But with so little given to the character, Gene’s escapades feel light, pornographic, and preachy, which the rest of the series never does—and, in fact, which it tries stringently to avoid. That said, Kirby is such an engagingly inscrutable presence (glower at me!) that watching him navigate through labels is good enough to warrant much, much more. That way we can avoid that cheap shoehorned feeling in the future.

Dorothy (Jamie Neumann)—not the Dorothy who Gene’s friends with—continues evolving and gaining confidence, which isn’t helping the activism effort. She gets flak for distributing pamphlets and usurping the pros trying to navigate the dangers of the industry. Neumann’s acting, as her character reaches beyond her stoic jaw-clenching to happy-go-lucky advocate, has gotten as broad as the writing has called for, but the escalation from episode to episode seems a bit rushed. It generates uneasiness, like we’re watching someone lose their grip on reality. And maybe we are. As Dorothy gets further and further away from her time as a sex worker, she’s forgetting the constant threat they’re under, whether it’s being beaten, sold, or worse.

When C.C. sells Lori, it reinforces the power differential between an established group like the mob buying up any resources that less well-off people have with meager lump sums. That the lump sums don’t seem meager to the sellers is the ruse, the ploy keeping them from creating their own empires. It’s a level of exploitation one higher than a pimp selling a sex worker. So when C.C. rapes Lori, it’s of course about his power over her, but it’s also akin to razing land as invaders move in: He’s devaluing someone he sees as property to spite his enemies. It’s a heartbreaking display of dehumanization, contextualized as a businessman’s ire. He’s not just a sexist, he’s a capitalist. And wouldn’t you know it, to Lori it all feels the same.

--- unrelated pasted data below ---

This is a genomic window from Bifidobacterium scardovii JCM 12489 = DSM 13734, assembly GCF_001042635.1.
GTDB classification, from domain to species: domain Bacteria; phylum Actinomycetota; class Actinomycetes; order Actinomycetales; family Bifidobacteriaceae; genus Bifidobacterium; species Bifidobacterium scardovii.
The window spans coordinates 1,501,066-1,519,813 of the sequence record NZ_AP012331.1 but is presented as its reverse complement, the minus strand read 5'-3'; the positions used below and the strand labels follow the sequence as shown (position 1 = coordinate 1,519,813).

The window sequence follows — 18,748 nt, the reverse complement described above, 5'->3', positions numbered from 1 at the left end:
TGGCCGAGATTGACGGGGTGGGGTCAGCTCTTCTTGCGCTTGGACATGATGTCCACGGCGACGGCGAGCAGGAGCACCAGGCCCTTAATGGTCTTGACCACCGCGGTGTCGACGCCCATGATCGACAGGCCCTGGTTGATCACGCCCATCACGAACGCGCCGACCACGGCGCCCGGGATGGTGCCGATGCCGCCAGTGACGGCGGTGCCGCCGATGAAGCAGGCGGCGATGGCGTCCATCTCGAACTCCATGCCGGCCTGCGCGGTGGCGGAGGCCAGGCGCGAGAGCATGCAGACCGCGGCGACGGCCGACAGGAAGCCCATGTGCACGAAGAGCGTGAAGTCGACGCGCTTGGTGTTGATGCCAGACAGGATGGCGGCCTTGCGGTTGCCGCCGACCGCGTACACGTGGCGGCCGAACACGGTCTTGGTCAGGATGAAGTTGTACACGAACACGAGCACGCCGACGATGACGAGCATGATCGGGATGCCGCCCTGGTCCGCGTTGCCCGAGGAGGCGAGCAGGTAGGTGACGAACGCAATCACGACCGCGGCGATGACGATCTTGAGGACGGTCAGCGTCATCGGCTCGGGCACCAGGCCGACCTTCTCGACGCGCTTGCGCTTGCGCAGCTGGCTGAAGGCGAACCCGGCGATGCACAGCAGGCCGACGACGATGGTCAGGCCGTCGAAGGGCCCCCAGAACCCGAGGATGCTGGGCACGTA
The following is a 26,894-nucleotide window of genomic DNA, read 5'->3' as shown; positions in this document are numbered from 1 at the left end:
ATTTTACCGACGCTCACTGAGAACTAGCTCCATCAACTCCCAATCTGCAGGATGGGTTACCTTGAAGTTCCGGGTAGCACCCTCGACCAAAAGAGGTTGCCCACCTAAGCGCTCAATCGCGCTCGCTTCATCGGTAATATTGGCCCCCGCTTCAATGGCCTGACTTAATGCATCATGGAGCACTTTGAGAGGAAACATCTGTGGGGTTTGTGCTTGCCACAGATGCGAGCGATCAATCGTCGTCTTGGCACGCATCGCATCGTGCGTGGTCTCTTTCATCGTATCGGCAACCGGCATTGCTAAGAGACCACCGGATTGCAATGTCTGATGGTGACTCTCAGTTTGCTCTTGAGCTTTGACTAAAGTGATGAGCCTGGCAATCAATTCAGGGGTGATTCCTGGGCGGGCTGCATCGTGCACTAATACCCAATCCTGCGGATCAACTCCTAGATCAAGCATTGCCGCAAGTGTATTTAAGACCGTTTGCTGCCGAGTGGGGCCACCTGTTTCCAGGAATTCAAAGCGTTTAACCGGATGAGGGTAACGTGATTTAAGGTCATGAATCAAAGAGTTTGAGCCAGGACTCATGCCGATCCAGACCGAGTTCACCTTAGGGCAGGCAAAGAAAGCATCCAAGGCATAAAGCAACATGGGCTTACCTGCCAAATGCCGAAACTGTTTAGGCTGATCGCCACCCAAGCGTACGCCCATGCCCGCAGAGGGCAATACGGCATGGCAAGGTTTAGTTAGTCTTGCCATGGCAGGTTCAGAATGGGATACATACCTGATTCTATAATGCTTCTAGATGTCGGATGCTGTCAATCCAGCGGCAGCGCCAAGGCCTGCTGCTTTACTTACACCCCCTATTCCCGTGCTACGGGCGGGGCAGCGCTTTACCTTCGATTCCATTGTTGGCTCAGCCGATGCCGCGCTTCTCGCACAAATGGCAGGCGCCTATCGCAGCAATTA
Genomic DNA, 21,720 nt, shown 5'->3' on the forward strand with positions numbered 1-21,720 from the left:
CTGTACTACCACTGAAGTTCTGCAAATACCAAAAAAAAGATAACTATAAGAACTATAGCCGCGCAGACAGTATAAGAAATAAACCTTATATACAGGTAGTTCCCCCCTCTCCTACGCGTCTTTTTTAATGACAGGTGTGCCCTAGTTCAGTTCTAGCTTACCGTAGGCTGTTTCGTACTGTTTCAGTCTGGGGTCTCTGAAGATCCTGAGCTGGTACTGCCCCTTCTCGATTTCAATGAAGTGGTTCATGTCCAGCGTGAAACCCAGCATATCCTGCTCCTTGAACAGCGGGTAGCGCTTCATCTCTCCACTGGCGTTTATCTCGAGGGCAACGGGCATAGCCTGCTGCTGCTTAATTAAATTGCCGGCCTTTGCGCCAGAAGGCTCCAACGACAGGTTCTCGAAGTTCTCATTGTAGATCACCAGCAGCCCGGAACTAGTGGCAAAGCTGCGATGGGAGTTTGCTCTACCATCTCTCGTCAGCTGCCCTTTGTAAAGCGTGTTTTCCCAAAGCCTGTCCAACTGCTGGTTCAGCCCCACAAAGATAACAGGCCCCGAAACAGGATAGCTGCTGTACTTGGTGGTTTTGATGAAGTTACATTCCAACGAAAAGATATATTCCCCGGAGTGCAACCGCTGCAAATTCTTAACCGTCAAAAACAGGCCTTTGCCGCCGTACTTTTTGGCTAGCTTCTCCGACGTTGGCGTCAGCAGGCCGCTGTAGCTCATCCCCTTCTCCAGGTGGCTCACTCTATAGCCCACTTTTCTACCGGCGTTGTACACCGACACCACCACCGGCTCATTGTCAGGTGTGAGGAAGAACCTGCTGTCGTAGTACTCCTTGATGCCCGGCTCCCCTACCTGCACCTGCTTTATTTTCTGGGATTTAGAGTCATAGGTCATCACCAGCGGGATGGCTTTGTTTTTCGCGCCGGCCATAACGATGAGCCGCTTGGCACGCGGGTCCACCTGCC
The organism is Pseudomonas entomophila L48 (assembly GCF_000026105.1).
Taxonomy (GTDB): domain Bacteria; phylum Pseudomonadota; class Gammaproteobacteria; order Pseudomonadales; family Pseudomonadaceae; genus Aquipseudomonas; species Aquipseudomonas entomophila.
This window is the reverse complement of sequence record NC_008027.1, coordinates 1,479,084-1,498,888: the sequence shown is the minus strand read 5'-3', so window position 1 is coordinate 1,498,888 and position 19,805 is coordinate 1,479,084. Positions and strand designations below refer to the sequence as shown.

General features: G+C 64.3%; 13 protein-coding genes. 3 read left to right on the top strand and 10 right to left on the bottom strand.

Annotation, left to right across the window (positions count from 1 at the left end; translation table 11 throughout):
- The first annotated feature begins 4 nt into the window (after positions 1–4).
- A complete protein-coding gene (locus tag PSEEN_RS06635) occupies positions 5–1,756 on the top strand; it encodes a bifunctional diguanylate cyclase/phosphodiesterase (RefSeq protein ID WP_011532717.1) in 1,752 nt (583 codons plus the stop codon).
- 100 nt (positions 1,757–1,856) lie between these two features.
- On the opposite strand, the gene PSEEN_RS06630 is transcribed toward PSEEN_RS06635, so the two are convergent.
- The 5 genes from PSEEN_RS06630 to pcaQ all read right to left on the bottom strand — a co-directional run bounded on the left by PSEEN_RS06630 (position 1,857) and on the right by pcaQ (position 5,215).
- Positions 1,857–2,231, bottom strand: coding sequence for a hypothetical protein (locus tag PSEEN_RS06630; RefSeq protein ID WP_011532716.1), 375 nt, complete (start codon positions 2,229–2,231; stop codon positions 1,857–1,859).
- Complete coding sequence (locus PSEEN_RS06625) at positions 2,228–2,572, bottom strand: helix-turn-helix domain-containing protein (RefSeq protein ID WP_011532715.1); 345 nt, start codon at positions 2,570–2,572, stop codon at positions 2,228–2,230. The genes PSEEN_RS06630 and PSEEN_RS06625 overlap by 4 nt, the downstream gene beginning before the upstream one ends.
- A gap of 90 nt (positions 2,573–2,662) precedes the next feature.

It doesn’t matter that he advocates for a nonviolent resolution to the pimps’ Dorothy problem, just as it doesn’t matter that he loses Lori on his own terms. He’s not a sociopath, but an Ayn Randian whose prime capital has left him. And he knows he’s useless now. Larry made it clear that pimping is acting; C.C. just has boundless potential for self-deception. And self-destruction.

The pimp goes on a Taxi Driver-esque run where social barbs and empty threats replace bullets, but the end result is the same: suicide by violence. Bobby (Chris Bauer), with his fragile ego and working man’s shame, happens to be the closest weapon. A screwdriver through the heart ends the outdated C.C., who The Deuce and Lori both outgrew. When Black Frankie (Thaddeus Street) stumbles in with a “Damn. Y’all murdered the shit out that motherfucker,” we have permission to exhale, synced with Bobby’s heavy breathing. It’s only then that the ploy becomes apparent, the desperation reeking from the corpse on the floor. War is coming, and changing economics forced the first shot.



Jacob Oller is a writer and film critic whose writing has appeared in The Guardian, Playboy, Roger Ebert, Film School Rejects, Chicagoist, Vague Visages, and other publications. He lives in Chicago, plays Dungeons and Dragons, and struggles not to kill his two cats daily. You can follow him on Twitter here: @jacoboller.